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Ankiya Nat

One-act play


India_A01_AnkiyaNat

(c) Centre for Cultural Resources and Training


The Bhakti movement has deeply influenced many forms of traditional performing arts prevalent in Eastern India. In Assam it inspired the superb Anktanat. In fact, all the plays in the repertory of this theatre are one-act plays and they are called Ankiya Nat.


Reasons for selection

1. This is one of the very few surviving traditional performing arts prevalent in Eastern India.
2. Ankiya Nat sinks all differences between religious ritual and aesthetic activity.
3. Ankiya Nat once enjoyed high patronage from different levels but today it is a victim of indifference. It is necessary to arrest this decay.


Area where performed

Eastern part of India, Assam


Essential elements of the performing art

Music, Dance, Theatre


Detailed explanation

To a casual onlooker, who cannot go beyond the periphery, Ankiya Nat may appear only as a form of ritual theatre. Sensitive theatergoers, however, will find that it touches those aesthetic heights from which religiosity and secularity do not look antithetical.

No less than a genius can conceive of a theatre that sinks all differences between religious ritual and aesthetic activity, and then makes the disciplined sublimity of classical arts and the emotional immediacy of folk arts walk together hand in hand. Such a form of theatre is Ankiya Nat and Shankaradeva is the genius who conceived and shaped it towards the second decade of the 16th century. He was a saint-aesthetic, subscribing to Vaishanavism but with a difference.

The elements drawn from the folk forms of music, dance and drama not only broadened the range of appeal, but gave Ankiya Nat its unmistakable Assamese character. Amongst folk forms which influenced him most are Ojhapali, a fascinating form combining elements of balladry, dance and drama: Dhulia, a form of group singing and dancing, Bhaoria, balladry, and Putlanach, the traditional marionette theatre of Assam. The fusion of all these diverse elements and influences to mould a powerful dramatic alloy surely required a sensitivity which Shankaradeva had.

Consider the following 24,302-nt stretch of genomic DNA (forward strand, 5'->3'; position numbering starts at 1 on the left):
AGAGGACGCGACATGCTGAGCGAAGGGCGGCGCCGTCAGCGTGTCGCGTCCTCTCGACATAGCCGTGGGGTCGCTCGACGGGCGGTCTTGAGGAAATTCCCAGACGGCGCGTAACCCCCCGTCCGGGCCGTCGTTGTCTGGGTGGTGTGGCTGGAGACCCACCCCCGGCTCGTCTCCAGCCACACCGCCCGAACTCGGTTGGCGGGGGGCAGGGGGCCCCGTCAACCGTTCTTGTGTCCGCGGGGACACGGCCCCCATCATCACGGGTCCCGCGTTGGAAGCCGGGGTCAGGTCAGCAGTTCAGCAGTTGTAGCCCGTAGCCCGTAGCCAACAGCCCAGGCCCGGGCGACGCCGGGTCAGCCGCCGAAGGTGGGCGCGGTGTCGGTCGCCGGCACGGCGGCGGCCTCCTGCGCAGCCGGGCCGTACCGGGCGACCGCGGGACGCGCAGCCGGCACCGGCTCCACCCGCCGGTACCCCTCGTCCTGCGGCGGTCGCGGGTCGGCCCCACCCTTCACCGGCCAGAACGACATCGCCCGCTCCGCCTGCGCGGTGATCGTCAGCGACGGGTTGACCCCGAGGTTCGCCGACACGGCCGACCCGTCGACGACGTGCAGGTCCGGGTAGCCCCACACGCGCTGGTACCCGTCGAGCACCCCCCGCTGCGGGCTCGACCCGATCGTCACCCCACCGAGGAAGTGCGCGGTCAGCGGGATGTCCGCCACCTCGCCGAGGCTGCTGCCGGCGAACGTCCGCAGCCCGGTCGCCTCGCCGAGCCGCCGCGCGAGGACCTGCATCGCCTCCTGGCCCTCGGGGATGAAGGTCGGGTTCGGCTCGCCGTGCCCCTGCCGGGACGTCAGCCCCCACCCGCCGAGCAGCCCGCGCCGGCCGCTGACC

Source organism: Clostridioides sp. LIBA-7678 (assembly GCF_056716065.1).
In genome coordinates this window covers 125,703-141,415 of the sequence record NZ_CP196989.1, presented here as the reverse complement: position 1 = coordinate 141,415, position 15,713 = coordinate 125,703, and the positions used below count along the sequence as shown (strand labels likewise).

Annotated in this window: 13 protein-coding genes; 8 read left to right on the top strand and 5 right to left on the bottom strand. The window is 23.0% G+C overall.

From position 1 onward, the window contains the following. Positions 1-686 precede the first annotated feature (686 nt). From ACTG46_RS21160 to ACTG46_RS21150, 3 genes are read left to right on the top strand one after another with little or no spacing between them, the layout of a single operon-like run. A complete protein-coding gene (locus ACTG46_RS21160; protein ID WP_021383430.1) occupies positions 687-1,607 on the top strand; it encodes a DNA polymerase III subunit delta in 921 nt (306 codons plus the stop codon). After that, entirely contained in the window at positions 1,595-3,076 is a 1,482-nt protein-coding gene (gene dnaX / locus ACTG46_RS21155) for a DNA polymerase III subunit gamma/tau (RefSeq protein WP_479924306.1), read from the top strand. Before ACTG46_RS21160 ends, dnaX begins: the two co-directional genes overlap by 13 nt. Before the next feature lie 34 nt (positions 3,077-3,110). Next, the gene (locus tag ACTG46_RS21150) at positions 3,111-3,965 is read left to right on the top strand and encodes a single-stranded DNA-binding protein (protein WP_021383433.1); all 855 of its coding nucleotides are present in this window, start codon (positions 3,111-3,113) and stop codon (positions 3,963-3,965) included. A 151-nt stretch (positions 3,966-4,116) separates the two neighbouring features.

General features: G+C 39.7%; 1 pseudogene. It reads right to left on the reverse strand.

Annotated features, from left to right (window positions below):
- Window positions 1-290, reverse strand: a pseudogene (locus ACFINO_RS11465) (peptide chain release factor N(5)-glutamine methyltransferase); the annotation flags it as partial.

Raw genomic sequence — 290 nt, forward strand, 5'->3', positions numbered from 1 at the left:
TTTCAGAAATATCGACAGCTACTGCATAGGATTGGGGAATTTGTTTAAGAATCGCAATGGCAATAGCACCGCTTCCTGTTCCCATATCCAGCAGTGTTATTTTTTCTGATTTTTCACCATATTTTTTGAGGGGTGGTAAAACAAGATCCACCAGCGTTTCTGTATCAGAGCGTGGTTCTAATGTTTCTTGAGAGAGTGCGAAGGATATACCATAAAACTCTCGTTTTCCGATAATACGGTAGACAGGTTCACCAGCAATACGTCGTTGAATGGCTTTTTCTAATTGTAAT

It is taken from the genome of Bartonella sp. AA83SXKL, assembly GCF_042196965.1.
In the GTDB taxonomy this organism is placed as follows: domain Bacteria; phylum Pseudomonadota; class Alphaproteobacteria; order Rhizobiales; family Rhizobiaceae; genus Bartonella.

The bhawna, that is, the performance of Ankiya Nat, traditionally takes place in a specially constructed theatre hall called rabha or bhawna-ghar. If such a pandal is not there, then one is improvised, or it is performed under a canopied enclosure. The performance is presented at the centre of the hall and spectators sit on all four sides.


Publication and textual documentation

More information - in form of video film


Audio documentation

already available


Visual documentation

Title: Ankiyanat
Film, High Band (U-matic), CCRT documentation department, 1999


Institution/organisation involved in preservation and promotion

1. Center for Cultural Resources and Training, New Delhi.
2. Sangeet Natya Academy, New Delhi.
3. Indira Gandhi National Center for Arts, New Delhi.


Data provider

Mr. Surendra Kaul
Director General
Centre for Cultural Resources and Training
Address: Bahawalpur House, Bhagwandas Road,
New Delhi - 110001, India